As the first bag the Lo family created, the origins of the O.G. were instrumental in setting up the foundation for the Lo & Sons design philosophy: a human-centered design approach. Curious to know about its inspiration, design process, unique shape, and challenges that arose? We sat down with Jan to dig a bit deeper into the birth of the O.G.
“This is it. This is *the* bag. I kid you not. Some people have called it 'well-designed,” others “perfect,” and still others the “the best carry-on bag out there.' I call it genius.” - Marie Claire on the O.G.
Can you tell us about what or who inspired you to design the O.G.?
My mom, Helen, had recently retired and was traveling a lot with our dad, who was a radio astronomer and traveled all across the globe for work. My mom was looking for a bag for herself that fit all her electronics, was lightweight, and did not look overly masculine or tech-y. She couldn’t find one! (She even brought my brother and I to a department store to prove her point).
What specific problems were you looking to solve with this bag?
My mom, like many of us, finds the actual airport experience not that relaxing, particularly going through the security line. Where is my boarding pass? Where is my passport? Is my laptop protected? Will my bag fall off the roller luggage? I'm feeling rushed!
What was the design process like? How many rounds did you go through to reach the current design?
My mom, to her credit, did not stop at only her own personal need. She was curious to know if others also shared this need and if there was a white space in the market. At that time I was living in Beijing, where I had been working for a product design research consultancy (among other things). For US and European companies who were interested in designing products for the China market, we conducted ethnographic research trips to people’s homes, workplaces, and retail spaces. Initially I thought this could be an interesting research project, where I observed people at airports and commuter areas in Hong Kong and NYC. I also interviewed both men and women, who traveled regularly by air for work (e.g., management consultants). Embracing the human-centered design approach, we went through 7 rounds of prototyping with considerable user testing after each round.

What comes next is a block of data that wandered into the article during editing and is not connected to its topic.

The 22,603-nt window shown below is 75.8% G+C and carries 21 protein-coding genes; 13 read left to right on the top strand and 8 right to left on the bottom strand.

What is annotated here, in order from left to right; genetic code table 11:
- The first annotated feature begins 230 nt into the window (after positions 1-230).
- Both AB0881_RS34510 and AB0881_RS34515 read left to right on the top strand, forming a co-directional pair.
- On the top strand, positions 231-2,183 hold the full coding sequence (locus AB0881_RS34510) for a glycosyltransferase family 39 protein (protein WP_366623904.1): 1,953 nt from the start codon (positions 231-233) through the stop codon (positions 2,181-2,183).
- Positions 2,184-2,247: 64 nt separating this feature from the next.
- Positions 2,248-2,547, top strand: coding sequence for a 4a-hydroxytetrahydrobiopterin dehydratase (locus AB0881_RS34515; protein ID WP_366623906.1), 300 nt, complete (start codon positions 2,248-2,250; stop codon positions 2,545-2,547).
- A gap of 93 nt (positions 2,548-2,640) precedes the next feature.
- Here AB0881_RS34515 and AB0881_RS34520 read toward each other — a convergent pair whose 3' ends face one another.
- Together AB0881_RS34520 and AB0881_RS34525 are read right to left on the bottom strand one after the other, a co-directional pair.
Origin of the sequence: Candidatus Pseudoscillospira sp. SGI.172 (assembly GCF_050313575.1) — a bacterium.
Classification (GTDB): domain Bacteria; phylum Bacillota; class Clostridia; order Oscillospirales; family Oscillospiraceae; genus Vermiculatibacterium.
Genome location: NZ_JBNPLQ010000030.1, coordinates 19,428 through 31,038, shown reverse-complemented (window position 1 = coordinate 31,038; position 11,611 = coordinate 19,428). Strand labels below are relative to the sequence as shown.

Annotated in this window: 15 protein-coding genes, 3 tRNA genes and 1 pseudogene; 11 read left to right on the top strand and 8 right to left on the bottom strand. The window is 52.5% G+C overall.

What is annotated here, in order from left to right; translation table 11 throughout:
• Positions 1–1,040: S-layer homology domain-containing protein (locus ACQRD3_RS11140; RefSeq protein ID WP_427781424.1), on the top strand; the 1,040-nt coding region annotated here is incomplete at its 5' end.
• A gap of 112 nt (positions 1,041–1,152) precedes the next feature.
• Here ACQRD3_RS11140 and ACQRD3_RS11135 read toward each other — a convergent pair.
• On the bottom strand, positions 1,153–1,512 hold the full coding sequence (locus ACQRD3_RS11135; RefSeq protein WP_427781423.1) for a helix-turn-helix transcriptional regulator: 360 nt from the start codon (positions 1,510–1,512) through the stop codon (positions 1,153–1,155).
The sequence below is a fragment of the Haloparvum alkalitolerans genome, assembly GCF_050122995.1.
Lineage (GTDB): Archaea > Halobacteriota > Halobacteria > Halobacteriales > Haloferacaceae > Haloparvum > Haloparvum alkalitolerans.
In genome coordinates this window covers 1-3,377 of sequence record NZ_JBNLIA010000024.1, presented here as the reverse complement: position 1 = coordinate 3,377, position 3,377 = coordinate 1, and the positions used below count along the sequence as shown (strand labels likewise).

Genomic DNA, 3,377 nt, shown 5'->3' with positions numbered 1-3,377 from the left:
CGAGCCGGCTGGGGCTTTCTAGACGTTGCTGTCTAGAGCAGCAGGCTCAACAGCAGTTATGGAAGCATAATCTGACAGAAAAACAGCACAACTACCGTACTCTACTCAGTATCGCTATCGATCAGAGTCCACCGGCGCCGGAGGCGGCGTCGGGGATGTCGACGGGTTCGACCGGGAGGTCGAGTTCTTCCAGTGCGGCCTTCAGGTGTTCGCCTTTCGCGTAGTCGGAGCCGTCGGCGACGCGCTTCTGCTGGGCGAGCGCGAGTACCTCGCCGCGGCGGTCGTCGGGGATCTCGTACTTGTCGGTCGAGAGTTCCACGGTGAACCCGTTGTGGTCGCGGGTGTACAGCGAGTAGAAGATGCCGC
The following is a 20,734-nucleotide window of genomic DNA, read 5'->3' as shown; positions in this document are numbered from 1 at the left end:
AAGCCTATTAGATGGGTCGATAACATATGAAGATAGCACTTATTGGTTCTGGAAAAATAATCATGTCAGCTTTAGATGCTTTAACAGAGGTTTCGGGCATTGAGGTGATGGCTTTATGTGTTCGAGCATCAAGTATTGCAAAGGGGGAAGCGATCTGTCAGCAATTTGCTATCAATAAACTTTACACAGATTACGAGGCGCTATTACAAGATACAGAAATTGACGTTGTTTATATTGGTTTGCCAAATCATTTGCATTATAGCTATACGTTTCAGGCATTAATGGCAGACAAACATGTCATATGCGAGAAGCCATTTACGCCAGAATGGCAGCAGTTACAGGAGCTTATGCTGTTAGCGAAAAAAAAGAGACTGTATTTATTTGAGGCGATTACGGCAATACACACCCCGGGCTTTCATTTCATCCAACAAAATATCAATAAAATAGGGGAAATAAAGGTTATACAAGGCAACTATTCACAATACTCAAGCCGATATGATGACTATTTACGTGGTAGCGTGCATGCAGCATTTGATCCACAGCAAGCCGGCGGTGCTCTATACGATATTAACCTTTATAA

Two earlier rounds of prototypes (left, middle) and the final design (right). A considerable amount of user testing was done between rounds which informed the design of the following bag.
How does the “human-centered design” manifest at Lo & Sons?
The human-centered design approach actually guides not only our product design process, but also how we have designed and built our company. Unlike most family owned businesses, where the older generation creates the company and then passes the knowledge to the younger generation, my mom, my brother, and I all had zero experience making and selling bags. We all had to learn on the fly for everything. Armed with the belief that we/L&S can always improve and evolve, we didn’t feel overwhelmed by not knowing everything at the outset. Looking back, this probably actually became a competitive advantage in that we were not weighed down by “best practices” and conventional thinking. Even looking at our business model, we “prototyped” different approaches. When we went to our first trade show and got 1 order total (for consignment), while at the same time seeing sales grow robustly on our website, we were quick to evolve towards what is now called a D2C model and focusing on e-commerce. Taking the lead from our mom’s personal values, we try to emphasize empathy as a core value in our company culture. This dovetails with the human-centered design approach, which focuses on the people who might use the product, not just only what the designer wants or thinks people should want or need.